heat combined with the circu-
lation driven by its high speed
of rotation.
The surface of Jupiter as seen
through a telescope is a vast sea
of clouds, providing a spectacular
display of turbulent motions
and billowing cloud tops . While
some of the whirling cloud
masses resemble terrestrial hur-
ricanes , others stretch out in
stripes around the planet . The
systems often change extensively
within a few days; but , because
there is no solid surface on the
pl anet, some Jovian weather sys-
tems last for many years. One of
them, the Great Red Spot, has
appeared like a baleful red eye
on the planet for centuries. Its
origin is not clearly understood.
Much larger than Earth, the
Great Red Spot appears to move
around the planet at a different
speed from the surrounding
clouds. The Great Red Spot is
thought to be a violent 30,000-
kilometer-long storm system
with clouds rising about 8 kilo-
meters above the surrounding
clouds.
Equatorial and temperate
regions of Jupiter are marked by
bands paralleling the equator
that can be seen with even a
small telescope. Prior to Voy-
ager 1, the light zones were
thought to be rising masses of
atmosphere; the dark bands
were thought to be masses sink-
ing deeper into the atmosphere.
Voyager pictures and movies
of Jupiter revealed that the
motions of the atmosphere in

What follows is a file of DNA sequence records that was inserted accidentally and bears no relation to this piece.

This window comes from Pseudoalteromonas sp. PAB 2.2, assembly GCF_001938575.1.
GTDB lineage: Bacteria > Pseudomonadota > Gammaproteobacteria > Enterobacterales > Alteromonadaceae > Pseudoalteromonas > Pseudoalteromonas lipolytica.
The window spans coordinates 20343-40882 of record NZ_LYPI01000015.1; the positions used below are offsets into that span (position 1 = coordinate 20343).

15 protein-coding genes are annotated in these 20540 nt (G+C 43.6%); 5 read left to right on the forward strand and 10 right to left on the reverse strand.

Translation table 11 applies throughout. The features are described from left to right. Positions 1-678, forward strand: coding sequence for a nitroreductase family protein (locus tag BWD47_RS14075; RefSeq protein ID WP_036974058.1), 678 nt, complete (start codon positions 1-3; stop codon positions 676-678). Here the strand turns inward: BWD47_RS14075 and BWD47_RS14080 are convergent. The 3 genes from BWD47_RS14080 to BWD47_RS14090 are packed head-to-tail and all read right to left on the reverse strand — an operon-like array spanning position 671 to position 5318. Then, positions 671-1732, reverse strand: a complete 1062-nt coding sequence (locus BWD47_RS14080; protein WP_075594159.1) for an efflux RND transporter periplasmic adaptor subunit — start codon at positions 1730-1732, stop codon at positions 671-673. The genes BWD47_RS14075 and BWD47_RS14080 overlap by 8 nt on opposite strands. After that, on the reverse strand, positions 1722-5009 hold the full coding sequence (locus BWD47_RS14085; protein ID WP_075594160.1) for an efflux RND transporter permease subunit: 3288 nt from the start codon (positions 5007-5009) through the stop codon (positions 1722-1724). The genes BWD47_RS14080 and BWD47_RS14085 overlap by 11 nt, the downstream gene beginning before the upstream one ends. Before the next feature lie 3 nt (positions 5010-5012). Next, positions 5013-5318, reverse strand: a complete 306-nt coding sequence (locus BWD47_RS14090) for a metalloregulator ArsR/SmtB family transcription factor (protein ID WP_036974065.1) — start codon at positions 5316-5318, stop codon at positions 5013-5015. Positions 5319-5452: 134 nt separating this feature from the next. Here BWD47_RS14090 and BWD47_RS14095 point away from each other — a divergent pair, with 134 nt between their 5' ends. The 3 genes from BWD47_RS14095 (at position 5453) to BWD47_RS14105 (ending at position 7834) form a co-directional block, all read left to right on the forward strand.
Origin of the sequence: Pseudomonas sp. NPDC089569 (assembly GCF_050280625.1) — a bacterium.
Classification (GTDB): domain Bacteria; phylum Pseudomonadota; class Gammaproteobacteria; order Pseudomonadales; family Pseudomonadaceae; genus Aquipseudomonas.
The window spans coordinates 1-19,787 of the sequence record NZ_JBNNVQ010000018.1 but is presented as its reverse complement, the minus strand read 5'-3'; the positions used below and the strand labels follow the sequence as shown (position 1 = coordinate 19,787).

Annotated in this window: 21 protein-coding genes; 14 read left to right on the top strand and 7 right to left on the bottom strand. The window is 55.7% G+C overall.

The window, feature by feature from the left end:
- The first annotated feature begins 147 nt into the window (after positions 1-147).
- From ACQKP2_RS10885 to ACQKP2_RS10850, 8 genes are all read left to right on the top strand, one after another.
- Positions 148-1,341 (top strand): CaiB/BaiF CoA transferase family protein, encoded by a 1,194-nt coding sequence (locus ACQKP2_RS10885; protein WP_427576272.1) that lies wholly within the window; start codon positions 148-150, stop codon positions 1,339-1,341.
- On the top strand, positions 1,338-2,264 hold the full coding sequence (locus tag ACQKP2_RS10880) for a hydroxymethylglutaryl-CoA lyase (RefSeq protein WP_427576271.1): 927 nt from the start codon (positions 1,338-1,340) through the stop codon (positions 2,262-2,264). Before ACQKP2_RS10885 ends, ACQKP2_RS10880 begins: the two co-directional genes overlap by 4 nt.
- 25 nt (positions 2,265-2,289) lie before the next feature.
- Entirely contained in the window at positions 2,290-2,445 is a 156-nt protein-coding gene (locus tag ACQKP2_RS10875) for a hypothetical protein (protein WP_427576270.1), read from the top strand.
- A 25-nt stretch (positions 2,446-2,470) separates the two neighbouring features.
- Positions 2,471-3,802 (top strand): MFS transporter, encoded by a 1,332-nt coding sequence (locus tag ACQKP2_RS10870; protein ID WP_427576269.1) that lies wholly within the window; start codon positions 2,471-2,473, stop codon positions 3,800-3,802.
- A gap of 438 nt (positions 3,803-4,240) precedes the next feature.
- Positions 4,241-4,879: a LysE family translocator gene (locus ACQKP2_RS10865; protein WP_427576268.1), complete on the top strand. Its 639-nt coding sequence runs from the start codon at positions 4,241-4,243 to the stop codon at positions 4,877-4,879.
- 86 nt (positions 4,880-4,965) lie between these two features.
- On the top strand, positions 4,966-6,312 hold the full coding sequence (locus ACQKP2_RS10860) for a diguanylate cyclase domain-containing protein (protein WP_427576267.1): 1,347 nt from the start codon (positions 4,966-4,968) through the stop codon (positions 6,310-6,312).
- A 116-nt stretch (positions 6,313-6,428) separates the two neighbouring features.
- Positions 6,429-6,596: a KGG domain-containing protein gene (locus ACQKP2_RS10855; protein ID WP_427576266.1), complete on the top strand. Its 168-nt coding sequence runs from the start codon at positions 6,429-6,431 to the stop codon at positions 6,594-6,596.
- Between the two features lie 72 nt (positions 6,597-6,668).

these bands and zones are much
more complicated than pre-
viously thought. All regions of
Great Red Spot with color exaggerated to enhance cloud detai l
the planet appear to be in con-
tinuous , complicated swirling
motion with many areas of
shear and turbulence.
11
Meteorologists are intrigued
by the processes taking place in
Jupiter's atmosphere and need
many observations over a period
such as that provided by the
Galileo mission to explain the
driving forces . Understanding
long-term weather systems and
climatic changes on our planet is
a basic and economically vital
challenge in terrestri al science .
Repeated observations of the
giant, long-lasting storms on
Jupiter (and other planets with
atmospheres) and the multi-
layered cloud formations sur-
rounding the planet are expected
to help meteorologists under-
stand the evolution of Earth's
climate and long- term weather
systems. Measurements of Jupi-
ter's atmosphere and extensive
observations of cloud formations
such as the Great Red Spot
will provide new links to this
understanding.
12
The Probe
'"
'f
z ~
~
t
J .
. ~
h.-
i
~
W
he Galileo Probe,
similar in concept to
the Pioneer Venus
Large Probe, consists
of a deceleration
module and a descent module.
Since this represents the most
challenging atmospheric entry
mission undertaken by NASA,
a highly conservative design is
required for the deceleration
module's main component-its
heat shield. Many tests were
made at Ames facilities to make
sure that the heat shield material
can withstand entry at high
speed into Jupiter's atmosphere.
The atmospheric pressure in
the region where the Probe is
expected to make measurements
ranges from one-tenth to at
least 10 times that of Earth. The
Probe will pass through this area
within 60 minutes.
The Probe's instruments are
carried inside the descent
module which also houses the
supporting systems: power, elec-
tronics, and thermal control. To
equalize the pressure within the
Probe despite changes of pressure
at different depths of Jupiter's
atmosphere, a vented probe de-
sign was chosen. Thus, the pres-
sure inside the Probe is always
the same as the pressure outside.